Altera Corporation
May 2008
Cyclone I/O Banks
flexible approach to LVDS support allows LVDS compatibility on every
bank of the Cyclone device at speeds up to 640 Mbps. (Contact Altera
Applications for the latest LVDS specification).
Differential SSTL-2 - EIA/JEDEC Standard JESD8-9A
The differential SSTL-2 I/O standard is a 2.5-V standard used for
applications such as high-speed DDR SDRAM clock interfaces. This
standard supports differential signals in systems using the SSTL-2
standard and supplements the SSTL-2 standard for differential clocks.
The differential SSTL-2 standard specifies an input voltage range of
– 0.3 V ≤ VI ≤ VCCIO + 0.3-V. The differential SSTL-2 standard does not
require an input reference voltage differential. See Figure 8–5 for details
on differential SSTL-2 termination. Cyclone devices support output clock
levels for differential SSTL-2 class II operation.
Figure 8–5. SSTL-2 Class II Differential Termination
VTT = 1.25 V
Differential
Transmitter
50 Ω
VTT = 1.25 V
50 Ω
VTT = 1.25 V
50 Ω
VTT = 1.25 V
50 Ω
Differential
Receiver
25 Ω
Z0 = 50 Ω
25 Ω
Z0 = 50 Ω
f
Cyclone I/O
Banks
For more details about the I/O standards discussed in this section, refer
to the Cyclone FPGA Family Data Sheet section of the Cyclone Device
Handbook.
The I/O pins on Cyclone devices are grouped together into I/O banks
and each bank has a separate power bus. This permits designers to select
the preferred I/O standard for a given bank enabling tremendous
flexibility in the Cyclone device’s I/O support.
Each Cyclone device supports four I/O banks regardless of density.
Similarly, each device I/O pin is associated with one of these specific,
numbered I/O banks. To accommodate voltage-referenced I/O
Altera Corporation
May 2008
8–9
Preliminary
Cyclone Device Handbook, Volume 1
standards, each Cyclone I/O bank supports three VREF pins (see
Figure 8–6). In the event these pins are not used as VREF pins, they may be
used as regular I/O pins.
Figure 8–6. Cyclone Power Bank and VREF Arrangement
VREF2B2
VREF1B2
VREF0B2
VREF1B3
VREF2B3
B3
B1
VREF2B1
VREF1B1
VREF0B1
VREF0B3
B2
B4
VREF2B4
VREF1B4
VREF0B4
Additionally, each Cyclone I/O bank has its own VCCIO pins. Any single
I/O bank must have only one VCCIO setting from among 1.5-V, 1.8-V, 2.5-V
or 3.3-V. Although there can only be one VCCIO voltage, Cyclone devices
permit additional input signaling capabilities as shown in Table 8–4.
Table 8–4. Acceptable Input Levels for LVTTL/LVCMOS Note (1) (Part 1 of 2)
Acceptable Input Levels
Bank VCCIO
3.3-V
2.5-V
1.8-V
1.5-V
3.3-V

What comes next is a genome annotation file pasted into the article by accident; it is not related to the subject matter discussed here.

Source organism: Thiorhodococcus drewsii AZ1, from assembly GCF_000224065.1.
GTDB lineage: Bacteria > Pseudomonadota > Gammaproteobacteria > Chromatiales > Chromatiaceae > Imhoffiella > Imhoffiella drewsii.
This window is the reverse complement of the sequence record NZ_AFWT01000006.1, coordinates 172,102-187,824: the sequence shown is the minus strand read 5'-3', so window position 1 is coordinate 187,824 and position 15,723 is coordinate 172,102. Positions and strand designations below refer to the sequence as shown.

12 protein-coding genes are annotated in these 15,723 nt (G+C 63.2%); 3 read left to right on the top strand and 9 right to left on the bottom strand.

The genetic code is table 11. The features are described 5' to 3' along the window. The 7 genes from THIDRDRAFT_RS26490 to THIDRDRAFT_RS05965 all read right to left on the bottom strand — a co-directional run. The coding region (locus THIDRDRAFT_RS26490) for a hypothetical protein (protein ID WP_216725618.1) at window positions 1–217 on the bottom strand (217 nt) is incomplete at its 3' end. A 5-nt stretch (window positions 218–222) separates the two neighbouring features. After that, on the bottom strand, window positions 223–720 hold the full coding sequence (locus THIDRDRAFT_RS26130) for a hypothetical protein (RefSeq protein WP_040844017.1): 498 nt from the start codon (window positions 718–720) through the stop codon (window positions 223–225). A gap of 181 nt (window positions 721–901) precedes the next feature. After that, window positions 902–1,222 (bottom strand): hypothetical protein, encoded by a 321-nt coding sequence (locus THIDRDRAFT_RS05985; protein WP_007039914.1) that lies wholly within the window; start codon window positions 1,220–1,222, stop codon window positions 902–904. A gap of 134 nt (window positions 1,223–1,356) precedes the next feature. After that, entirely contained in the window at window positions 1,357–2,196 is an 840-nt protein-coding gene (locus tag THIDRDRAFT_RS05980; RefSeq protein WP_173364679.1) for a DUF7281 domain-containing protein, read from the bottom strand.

v
v
—
—
2.5-V
v
v
—
—
1.8-V
v(2)
v(2)
v
v
8–10
Preliminary
Altera Corporation
May 2008
Cyclone I/O Banks
Table 8–4. Acceptable Input Levels for LVTTL/LVCMOS Note (1) (Part 2 of 2)
Acceptable Input Levels
Bank VCCIO
1.5-V
3.3-V
2.5-V
1.8-V
1.5-V
v(2)
v(2)
v
v
Notes to Table 8–4:
(1)
(2)
For SSTL and LVDS I/O Standard, input buffers are powered by VCCINT and not VCCIO. Hence, input buffers can
accept input levels of 3.3 V or 2.5 V regardless of VCCIO level for both SSTL and LVDS I/O Standard.
These input values overdrive the input buffer, so the pin leakage current is slightly higher than the default value.
Check Allow voltage overdrive for LVTTL/LVCMOS input pins in Settings > Device > Device and Pin Options >
Pin Placement tab to allow input pins with LVTTL or LVCMOS I/O standards to be placed by the Quartus II
software inside an I/O bank with a lower VCCIO voltage than the voltage specified by the pins.
f
For more information about acceptable input levels, refer to Using
Cyclone Devices in Multiple-Voltage Systems chapter in the Cyclone Device
Handbook.
Any number of supported single-ended or differential standards can be
simultaneously supported in a single I/O bank as long as they use
compatible VCCIO levels for input and output pins. For example, an
I/O bank with a 2.5-V VCCIO setting can support 2.5-V LVTTL inputs and
outputs, 2.5-V LVDS-compatible inputs and outputs, and 3.3-V LVCMOS
inputs only.
Voltage-referenced standards can be supported in an I/O bank using any
number of single-ended or differential standards as long as they use the
same VREF and a compatible VCCIO value. For example, if you choose to
implement both SSTL-3 and SSTL-2 in your Cyclone device, I/O pins
using these standards—because they require different VREF values—must
be in different banks from each other. However, SSTL-3 and 3.3-V
LVCMOS could be supported in the same bank with the VCCIO set to 3.3-V
and the VREF set to 1.5-V.
See “Pad Placement and DC Guidelines” on page 8–14 for more
information.
All four I/O banks support all of the I/O standards with the exception of
PCI, which is only supported on banks 1 and 3 (see Figure 8–7).
Altera Corporation
May 2008
8–11
Preliminary
Cyclone Device Handbook, Volume 1
Figure 8–7. I/O Standards Supported in Cyclone Devices
Notes (1), (2)
I/O Bank 2
All I/O Banks support
■ 3.3-V LVTTL/LVCMOS
■ 2.5-V LVTTL/LVCMOS
■ 1.8-V LVTTL/LVCMOS
■ 1.5-V LVCMOS
■ LVDS
■ RSDS
■ SSTL-2 Class I and II
■ SSTL-3 Class I and II
I/O Bank 3
also supports
the 3.3-V PCI
I/O Standard
I/O Bank 3
I/O Bank 1
I/O Bank 1